Before delving into the media coverage of the complex event, it is imperative to briefly provide a background of the events surrounding the Iran hostage crisis. A long-term cause of the hostage crisis was heightened anti-American sentiment in Iran, due to the United States’ constant political, diplomatic, and economic intervention in Iranian affairs that Iran perceived as imperialistic and colonial in nature.[4] Two specific instances of American interference that Iranians were most livid about were the 1953 coup, in which the United States overthrew the democratically elected Prime Minister Mossadeq in favor of the monarchical Reza Shah, and the acceptance of the same shah into the United States for medical treatment in 1979.[5]  The latter cause was the precise impetus for the seizure of the United States embassy, although there had been anti-American demonstrations around the embassy prior to its takeover.[6] President Carter allowed the overthrown shah to receive medical treatment for his leukemia in a New York hospital on October 22, 1979, and Iran took revenge on the United States just thirteen days later.[7] On November 4, 1979, a group of Iranian students from various universities stormed the American embassy in Tehran, a location they perceived as “an enemy foothold behind the lines of the revolution,” and took its occupants hostage. Although the hostage-takers released thirteen women and African Americans two weeks later, fifty-two Americans remained hostages for over a year.[8] The United States attempted negotiations with Iran that proved futile, and the American military enacted a rescue mission that miserably failed.[9] On January 20, 1981, just minutes after President Ronald Reagan was inaugurated, the hostages were released and flown back to the United States.[10] Throughout the 444 days of captivity, journalists and reporters transmitted each development of the hostage crisis to televisions, radios, and newspapers across the United States and the rest of the world, thus transforming the embassy occupation into an international humanitarian crisis. As a result, the fifty-two individual hostages became what Nightline deemed an entire nation held hostage.[11]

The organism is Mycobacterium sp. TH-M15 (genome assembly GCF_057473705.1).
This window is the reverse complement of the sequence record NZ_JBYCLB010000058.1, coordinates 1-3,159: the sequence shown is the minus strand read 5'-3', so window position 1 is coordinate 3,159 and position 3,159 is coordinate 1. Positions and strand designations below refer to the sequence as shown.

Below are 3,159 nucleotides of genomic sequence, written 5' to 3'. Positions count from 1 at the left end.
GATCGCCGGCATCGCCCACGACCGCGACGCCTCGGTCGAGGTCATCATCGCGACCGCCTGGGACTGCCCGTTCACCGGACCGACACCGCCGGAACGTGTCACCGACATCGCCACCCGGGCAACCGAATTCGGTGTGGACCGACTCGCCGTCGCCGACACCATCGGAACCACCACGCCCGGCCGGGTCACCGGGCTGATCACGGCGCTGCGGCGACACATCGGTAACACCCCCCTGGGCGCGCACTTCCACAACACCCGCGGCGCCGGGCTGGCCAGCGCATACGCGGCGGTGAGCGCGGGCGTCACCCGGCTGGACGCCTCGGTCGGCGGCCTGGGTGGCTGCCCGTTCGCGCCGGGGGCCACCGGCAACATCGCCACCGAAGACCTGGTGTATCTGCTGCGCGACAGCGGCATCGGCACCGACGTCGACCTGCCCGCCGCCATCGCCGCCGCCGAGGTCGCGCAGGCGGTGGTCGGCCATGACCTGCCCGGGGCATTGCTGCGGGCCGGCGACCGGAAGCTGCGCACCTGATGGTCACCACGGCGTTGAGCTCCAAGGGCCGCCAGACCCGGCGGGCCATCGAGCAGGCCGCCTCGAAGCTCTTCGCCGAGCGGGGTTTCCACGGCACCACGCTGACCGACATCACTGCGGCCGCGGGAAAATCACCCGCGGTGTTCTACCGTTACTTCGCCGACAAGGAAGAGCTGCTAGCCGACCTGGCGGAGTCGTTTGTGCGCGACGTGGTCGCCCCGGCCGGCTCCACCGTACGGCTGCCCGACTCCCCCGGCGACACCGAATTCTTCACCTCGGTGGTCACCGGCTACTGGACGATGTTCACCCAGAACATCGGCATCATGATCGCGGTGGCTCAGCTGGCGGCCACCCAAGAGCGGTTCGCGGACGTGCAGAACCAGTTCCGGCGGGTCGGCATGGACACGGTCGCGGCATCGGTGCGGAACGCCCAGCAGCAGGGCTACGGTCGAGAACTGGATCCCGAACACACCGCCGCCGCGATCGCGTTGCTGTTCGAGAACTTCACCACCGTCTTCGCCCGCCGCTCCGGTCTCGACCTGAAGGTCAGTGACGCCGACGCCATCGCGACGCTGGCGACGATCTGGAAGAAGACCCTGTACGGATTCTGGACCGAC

The first area of analysis in the media coverage of the Iran hostage crisis is the reason why the American press was so preoccupied with the crisis and how it became the driving force of marring Iran’s reputation in the United States. Broadly speaking, the American media has a keen tendency to overgeneralize news stories, especially when dealing with emotional crises and/or situations in foreign countries; this is because generalizations make sense of complex, foreign situations that Americans could only understand by entirely immersing themselves in another culture.[12] Since the Iran hostage crisis was undoubtedly both a foreign and an emotional situation, the media generalized: it portrayed the entire country of Iran as violent based on the actions of the student hostage takers. Iran, through the eyes of the United States, was no longer a nation, but a breeding ground for radicalism, extremism, Islamism, and anti-Americanism.[13] Another reason why the media shaped the public opinion against Iran was that there was little to no coverage in the press about Iran prior to the hostage crisis. The hostage crisis was, essentially, the only event that Americans at the time associated with Iran, because it was the only occurrence of the media extensively covering an Iranian event. Therefore, the media singlehandedly filled the public’s void of ignorance about Iran with antagonism.[14]